Privacy Shield organizations are liable if an agent transfers data to processes that transferred data information in violation of the seven principles. However, the Privacy Shield organization would be able to escape liability if it can demonstrate it was not responsible for the event(s) giving rise to the damage.

What are the special requirements covering HR data?

A Privacy Shield organization that wants to cover HR data must commit to cooperate with the European DPAs during the investigation and resolution processes. This includes agreeing to an agreement to comply with any advice from the DPAs that the organization needs to take specific action to comply with the principles.

Are there other principles to be aware of?

The Privacy Shield program includes a number of other principles worth noting. These include:
  1. Sensitive data
  2. Journalistic exceptions
  3. Secondary liability
  4. Performing due diligence and conducting audits
  5. The role of the DPAs
  6. Verifying an organizations privacy practices
  7. Information concerning an individual’s right of access
  8. Application of HR data
  9. Requirements for contracting when data is transferring just for processing purposes, i.e., onward transfers
  10. Dispute resolutions and enforcement, which includes more detail on recourse, remedies, sanctions, FTC actions, and others
  11. The handling of travel information
  12. Timing of the “opt-out” option requirement
  13. Data for pharmaceutical research, medical products and other related purposes
  14. Public authority access request handling
  15. Public records and the use of publicly-available information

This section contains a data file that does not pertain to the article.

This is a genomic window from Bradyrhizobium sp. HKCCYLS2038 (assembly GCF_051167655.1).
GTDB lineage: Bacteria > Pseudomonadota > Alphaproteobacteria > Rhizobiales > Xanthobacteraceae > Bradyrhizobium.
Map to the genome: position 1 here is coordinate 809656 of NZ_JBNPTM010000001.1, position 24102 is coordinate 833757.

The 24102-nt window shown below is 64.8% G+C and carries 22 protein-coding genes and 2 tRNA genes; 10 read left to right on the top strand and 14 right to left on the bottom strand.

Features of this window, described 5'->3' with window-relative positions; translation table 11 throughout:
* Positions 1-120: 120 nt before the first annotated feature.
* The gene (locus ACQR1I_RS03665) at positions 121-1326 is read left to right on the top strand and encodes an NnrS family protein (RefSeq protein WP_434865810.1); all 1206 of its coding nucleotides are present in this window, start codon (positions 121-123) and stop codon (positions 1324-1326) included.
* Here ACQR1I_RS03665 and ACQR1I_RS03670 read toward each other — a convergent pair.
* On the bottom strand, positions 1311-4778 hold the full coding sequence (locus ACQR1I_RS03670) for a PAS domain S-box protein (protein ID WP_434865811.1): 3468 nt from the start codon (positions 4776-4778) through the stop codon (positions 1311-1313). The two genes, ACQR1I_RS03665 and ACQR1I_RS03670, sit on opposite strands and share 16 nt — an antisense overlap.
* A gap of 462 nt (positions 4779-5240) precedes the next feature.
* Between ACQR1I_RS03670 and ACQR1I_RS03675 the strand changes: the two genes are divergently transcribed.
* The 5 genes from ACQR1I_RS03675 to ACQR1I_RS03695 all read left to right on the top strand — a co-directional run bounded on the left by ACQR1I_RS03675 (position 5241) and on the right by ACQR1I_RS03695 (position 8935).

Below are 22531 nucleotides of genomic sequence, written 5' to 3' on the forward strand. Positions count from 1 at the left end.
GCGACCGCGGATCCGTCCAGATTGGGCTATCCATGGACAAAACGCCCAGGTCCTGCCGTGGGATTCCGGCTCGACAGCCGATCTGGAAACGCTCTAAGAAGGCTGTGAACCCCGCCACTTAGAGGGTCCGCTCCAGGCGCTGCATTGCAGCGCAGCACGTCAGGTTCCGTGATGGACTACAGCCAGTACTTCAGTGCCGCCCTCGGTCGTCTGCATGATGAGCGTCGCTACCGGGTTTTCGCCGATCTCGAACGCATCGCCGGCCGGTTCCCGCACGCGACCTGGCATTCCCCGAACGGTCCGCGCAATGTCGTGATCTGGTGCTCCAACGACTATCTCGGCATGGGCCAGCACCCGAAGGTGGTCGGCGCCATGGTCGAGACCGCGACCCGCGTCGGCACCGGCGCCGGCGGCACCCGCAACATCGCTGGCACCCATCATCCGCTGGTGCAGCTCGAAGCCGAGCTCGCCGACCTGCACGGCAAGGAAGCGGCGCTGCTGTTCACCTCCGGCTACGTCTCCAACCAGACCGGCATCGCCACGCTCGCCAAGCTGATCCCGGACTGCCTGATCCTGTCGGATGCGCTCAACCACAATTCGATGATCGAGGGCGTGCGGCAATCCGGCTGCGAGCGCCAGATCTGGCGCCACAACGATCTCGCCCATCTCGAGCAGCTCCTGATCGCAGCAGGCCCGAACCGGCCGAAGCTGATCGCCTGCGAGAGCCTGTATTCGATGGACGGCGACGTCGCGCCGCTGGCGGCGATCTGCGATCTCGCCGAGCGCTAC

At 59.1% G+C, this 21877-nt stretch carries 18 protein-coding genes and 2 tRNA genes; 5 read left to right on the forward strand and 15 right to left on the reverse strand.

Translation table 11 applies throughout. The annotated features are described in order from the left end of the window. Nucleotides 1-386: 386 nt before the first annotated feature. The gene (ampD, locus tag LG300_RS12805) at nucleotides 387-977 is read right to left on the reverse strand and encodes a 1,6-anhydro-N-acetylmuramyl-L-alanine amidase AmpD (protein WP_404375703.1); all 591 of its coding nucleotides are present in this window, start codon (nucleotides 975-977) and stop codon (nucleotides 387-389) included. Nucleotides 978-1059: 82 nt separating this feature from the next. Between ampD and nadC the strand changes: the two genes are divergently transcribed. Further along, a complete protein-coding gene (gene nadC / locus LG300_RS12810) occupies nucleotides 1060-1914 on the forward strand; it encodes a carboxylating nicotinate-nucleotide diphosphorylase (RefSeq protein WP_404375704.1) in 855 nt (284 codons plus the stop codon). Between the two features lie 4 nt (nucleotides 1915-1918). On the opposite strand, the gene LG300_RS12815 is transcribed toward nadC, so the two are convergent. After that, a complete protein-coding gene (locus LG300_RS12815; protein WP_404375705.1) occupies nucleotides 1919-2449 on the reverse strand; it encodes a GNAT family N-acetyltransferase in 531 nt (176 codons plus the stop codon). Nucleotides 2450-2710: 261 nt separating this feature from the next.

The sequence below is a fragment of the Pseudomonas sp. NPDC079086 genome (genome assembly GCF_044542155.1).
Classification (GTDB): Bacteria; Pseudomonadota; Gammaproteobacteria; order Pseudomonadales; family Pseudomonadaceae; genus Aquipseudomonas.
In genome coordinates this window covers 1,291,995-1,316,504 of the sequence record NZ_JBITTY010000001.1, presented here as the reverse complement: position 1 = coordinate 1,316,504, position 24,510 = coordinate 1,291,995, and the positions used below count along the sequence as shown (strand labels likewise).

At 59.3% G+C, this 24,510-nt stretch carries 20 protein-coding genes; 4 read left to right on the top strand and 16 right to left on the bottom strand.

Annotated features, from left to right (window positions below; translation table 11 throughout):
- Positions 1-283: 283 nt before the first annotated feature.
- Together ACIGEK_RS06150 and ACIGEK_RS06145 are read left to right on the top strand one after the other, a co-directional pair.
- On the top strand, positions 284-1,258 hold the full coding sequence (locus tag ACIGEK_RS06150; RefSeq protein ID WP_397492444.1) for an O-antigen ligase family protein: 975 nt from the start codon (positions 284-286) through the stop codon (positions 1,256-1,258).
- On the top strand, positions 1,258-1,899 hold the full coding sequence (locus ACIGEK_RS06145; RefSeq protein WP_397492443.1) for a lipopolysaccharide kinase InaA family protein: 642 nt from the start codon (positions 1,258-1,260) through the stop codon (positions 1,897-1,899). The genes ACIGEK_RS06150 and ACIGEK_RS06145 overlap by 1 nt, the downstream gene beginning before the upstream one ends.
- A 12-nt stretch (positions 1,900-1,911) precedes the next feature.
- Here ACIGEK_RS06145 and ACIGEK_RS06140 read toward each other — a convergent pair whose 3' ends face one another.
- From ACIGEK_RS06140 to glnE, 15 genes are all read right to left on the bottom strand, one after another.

What is next and is there anything left in the air?

The first next step is for the EU to review and make a determination of “adequacy.” While there is no specific deadline for this determination, the EU Article 29 Working Party, which is made up of the national data protection authorities in the EU states, issued opinions that will be key to the EU’s determination as to whether the Privacy Shield would adequately protect its citizens’ individual data that is transferred to the U.S.

If the EU determines that the Privacy Shield is adequate, the EU Commission’s draft decision would then have to be adopted by the EU Commission and approved by the 31 31 Working Group, which represents the EU Member states, before it can actually become law. If there are any materials changes, further negotiations with the U.S. would be required.

There is still the chance that the Privacy Shield program may not happen. In the event the EU Commission adopts a decision finding that the U.S. provides an adequate level of protection under the Privacy Shield program, the decision could still be challenged before national data privacy authorities, which is what caused the downfall of its predecessor Safe Harbor framework.

What can organizations do in the meantime with no Safe Harbor and no Privacy Shield law?

Until the Privacy Shield becomes actual law, there are model contract clauses, consent and binding corporate rules and other mechanisms organizations can continue to use during transfers from the EU. While none of these mechanisms can offer the types of protections afforded by the Safe Harbor or the Privacy Shield, they do provide a structure for dealing with data transfers.


The Privacy Shield program is in its infancy stages. It is not formalized yet, and it has a long way to go before it is.

Organizations that deal with transferring data originating from the EU, however, will want to take a close look at what the Privacy Shield program will require because, in the event it is formalized into law, it will help keep organizations out of trouble. Specifically, organizations will want to look into how they can affect the reporting and compliance mechanisms, and how to resolve complaints within the proposed 45-day timeframe.

For more information, please contact one of the attorneys listed below.